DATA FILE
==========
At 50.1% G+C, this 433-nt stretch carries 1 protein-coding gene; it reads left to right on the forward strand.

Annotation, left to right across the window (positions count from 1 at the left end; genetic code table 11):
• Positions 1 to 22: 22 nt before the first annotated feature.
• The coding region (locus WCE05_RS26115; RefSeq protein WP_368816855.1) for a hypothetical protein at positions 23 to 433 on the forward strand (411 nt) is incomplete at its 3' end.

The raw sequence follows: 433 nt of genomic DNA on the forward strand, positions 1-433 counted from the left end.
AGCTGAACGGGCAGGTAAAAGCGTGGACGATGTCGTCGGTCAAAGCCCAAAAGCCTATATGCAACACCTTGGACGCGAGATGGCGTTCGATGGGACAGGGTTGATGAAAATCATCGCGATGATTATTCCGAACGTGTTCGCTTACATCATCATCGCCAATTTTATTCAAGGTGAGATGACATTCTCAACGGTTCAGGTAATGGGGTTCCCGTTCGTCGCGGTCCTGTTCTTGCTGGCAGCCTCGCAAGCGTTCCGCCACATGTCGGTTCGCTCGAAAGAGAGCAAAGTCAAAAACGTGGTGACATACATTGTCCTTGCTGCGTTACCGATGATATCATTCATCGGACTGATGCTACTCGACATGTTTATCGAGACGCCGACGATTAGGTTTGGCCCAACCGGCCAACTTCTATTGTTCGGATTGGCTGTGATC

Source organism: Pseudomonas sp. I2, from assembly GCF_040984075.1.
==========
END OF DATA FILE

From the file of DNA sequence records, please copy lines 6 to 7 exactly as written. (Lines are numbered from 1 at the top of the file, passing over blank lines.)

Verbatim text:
AGCTGAACGGGCAGGTAAAAGCGTGGACGATGTCGTCGGTCAAAGCCCAAAAGCCTATATGCAACACCTTGGACGCGAGATGGCGTTCGATGGGACAGGGTTGATGAAAATCATCGCGATGATTATTCCGAACGTGTTCGCTTACATCATCATCGCCAATTTTATTCAAGGTGAGATGACATTCTCAACGGTTCAGGTAATGGGGTTCCCGTTCGTCGCGGTCCTGTTCTTGCTGGCAGCCTCGCAAGCGTTCCGCCACATGTCGGTTCGCTCGAAAGAGAGCAAAGTCAAAAACGTGGTGACATACATTGTCCTTGCTGCGTTACCGATGATATCATTCATCGGACTGATGCTACTCGACATGTTTATCGAGACGCCGACGATTAGGTTTGGCCCAACCGGCCAACTTCTATTGTTCGGATTGGCTGTGATC

Source organism: Pseudomonas sp. I2, from assembly GCF_040984075.1.